A group of travelers wait for their train to arrive in Savannah, Georgia. Photo: Kitra Cahana

A group of travelers wait for their train to arrive in Savannah, Georgia. Photo: Kitra Cahana

Yet in a way, it seems like such a romantic way to live.

Historically in America, there’s always been a dual relationship with the figure of the hobo or tramp. Both a fear and an awe. He’s a mythical kind of character in the American fantasy. The train rider, the wanderer — he appears throughout American literature and music. He’s mythologized as a hero of freedom, adventure and living life to the fullest. So too has the traveler, like most nomadic peoples, been demonized and criminalized. The travelers I followed seemed to benefit as much from the myth of glorification as they suffer from the demonization. On the one hand, there are times when someone hitchhiking will get picked up, and then the driver will give them $20 and say, “You’re living out my dream.” There’s projection that happens. And then at the same time, it’s common for people to spew hatred. “Get a job. You’re lazy. Stop being a bum.”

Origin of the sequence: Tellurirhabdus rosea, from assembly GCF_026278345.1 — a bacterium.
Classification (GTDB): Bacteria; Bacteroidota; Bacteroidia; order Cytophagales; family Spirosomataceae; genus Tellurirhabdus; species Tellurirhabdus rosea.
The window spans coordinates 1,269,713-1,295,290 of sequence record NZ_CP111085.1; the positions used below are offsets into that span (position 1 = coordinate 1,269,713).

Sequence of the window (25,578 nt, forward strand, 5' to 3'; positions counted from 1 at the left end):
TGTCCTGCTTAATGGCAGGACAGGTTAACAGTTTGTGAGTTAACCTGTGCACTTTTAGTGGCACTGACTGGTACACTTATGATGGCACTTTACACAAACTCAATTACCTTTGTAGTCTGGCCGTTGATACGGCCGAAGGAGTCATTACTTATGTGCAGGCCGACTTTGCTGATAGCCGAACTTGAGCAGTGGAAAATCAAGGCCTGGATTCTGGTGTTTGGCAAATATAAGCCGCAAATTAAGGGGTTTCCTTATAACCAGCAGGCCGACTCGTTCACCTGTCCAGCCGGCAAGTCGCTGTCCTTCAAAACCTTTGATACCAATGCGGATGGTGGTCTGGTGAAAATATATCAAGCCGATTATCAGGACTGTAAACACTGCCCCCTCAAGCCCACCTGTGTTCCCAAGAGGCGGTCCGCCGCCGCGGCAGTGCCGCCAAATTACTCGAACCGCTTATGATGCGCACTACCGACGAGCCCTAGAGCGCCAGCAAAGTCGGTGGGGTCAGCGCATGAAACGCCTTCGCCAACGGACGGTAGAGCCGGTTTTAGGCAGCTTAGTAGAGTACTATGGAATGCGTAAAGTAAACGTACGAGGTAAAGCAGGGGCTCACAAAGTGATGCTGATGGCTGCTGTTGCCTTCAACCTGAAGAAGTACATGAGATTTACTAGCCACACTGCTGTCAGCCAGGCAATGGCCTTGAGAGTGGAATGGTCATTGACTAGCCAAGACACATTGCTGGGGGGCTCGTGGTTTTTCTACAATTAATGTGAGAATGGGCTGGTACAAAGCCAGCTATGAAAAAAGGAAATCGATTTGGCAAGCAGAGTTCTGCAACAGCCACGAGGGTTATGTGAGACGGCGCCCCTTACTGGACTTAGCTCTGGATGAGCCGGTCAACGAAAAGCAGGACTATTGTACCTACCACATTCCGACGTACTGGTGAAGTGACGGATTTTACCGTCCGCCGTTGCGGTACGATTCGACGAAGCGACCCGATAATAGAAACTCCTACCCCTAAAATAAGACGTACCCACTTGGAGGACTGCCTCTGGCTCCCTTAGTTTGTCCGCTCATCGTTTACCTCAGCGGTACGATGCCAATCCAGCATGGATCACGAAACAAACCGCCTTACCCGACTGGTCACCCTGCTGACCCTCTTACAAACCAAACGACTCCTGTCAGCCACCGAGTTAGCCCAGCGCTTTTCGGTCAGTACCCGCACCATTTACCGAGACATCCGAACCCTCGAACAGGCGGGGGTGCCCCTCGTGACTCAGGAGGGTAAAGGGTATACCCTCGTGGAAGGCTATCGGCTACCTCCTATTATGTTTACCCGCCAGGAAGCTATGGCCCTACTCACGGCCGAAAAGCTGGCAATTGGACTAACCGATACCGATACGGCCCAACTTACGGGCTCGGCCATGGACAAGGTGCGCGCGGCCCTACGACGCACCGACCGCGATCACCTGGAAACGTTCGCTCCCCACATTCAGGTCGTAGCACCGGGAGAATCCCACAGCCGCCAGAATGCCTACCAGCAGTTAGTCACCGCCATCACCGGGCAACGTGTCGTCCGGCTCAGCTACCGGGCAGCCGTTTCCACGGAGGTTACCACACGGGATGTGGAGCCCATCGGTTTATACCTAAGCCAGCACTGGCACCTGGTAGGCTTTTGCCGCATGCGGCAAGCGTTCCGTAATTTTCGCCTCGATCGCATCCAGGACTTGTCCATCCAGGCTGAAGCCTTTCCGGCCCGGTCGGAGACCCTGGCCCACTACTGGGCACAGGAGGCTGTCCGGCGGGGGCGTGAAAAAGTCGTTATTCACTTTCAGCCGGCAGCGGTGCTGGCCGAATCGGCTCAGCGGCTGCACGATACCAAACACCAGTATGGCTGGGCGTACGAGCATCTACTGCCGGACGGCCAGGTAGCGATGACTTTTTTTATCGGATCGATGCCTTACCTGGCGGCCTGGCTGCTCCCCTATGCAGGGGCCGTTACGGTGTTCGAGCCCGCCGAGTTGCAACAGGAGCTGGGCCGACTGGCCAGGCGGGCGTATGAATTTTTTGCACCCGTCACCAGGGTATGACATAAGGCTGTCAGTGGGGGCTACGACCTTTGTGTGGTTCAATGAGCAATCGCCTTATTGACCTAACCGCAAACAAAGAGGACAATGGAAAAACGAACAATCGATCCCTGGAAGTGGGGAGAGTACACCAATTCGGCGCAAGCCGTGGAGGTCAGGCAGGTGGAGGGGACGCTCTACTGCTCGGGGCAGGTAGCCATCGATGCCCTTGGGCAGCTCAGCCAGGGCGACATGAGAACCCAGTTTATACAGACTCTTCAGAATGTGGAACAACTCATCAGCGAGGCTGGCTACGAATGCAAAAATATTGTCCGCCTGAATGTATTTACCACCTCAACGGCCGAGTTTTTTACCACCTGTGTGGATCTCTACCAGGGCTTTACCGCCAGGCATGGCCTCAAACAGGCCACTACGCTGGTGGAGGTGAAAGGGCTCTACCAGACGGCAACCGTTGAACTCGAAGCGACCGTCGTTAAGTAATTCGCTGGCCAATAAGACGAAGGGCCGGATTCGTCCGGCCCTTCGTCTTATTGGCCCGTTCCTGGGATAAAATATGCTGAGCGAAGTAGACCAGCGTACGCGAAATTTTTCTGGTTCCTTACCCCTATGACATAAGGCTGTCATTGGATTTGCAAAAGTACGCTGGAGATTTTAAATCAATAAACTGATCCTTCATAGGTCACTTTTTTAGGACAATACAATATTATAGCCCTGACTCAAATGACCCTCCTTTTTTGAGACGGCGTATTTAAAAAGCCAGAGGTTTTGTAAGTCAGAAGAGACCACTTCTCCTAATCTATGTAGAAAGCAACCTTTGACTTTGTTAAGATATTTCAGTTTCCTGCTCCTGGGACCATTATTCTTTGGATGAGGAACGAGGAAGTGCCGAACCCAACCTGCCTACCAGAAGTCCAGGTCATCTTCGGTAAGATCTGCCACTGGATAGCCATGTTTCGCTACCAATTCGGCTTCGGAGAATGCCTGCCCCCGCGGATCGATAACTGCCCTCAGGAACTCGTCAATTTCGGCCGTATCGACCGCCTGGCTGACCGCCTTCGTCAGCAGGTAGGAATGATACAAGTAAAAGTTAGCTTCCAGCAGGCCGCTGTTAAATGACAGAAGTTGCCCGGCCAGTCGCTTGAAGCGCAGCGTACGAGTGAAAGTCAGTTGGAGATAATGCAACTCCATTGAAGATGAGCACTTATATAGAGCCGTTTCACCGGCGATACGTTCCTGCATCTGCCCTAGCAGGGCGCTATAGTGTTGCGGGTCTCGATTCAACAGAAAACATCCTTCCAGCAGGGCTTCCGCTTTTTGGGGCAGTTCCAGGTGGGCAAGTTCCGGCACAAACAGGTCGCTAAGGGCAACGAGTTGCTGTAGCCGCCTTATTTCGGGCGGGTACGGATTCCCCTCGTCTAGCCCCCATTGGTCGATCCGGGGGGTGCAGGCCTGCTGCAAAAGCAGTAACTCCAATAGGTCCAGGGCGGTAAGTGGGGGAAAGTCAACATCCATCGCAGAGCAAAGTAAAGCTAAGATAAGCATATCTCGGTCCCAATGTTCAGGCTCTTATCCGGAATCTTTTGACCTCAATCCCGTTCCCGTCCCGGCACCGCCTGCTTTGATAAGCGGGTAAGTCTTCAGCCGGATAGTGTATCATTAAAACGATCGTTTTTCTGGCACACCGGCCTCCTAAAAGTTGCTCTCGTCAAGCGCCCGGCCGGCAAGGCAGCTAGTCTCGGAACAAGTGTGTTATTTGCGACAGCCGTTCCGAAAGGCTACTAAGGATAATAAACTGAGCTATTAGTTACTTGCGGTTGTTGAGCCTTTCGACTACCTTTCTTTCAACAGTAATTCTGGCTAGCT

It’s easy to over-romanticize the lifestyle — the idea of freedom, the great American road trip. But there are many real magical moments, moments of synchronicity where the universe provides and things work out. And because these people move out of the system, their entire lives are open for play, or for filling with whatever they choose. Sometimes that can be addiction and going down destructive paths, but often it means working on art.

But it’s definitely not an ideologically perfect culture or lifestyle. Alcoholism is quite prevalent. I’ve seen people go in as 17-year-olds and by age 20, they’re waking up with the shakes from alcoholism. Living life exposed to the elements is never easy, especially with no money and no health insurance. But travelers have their mechanisms of survival — dumpster diving and sharing the money that they do make, panhandling, working seasonal jobs. Life on the road can be lonely. You are constantly on the move, not only by choice, but because people and law enforcement are always trying to get you to go away.

Moe and Sicka fall asleep in each other's arms. New Mexico. 2009. Photo: Kitra Cahana

Moe and Sicka fall asleep in each other’s arms. New Mexico. 2009. Photo: Kitra Cahana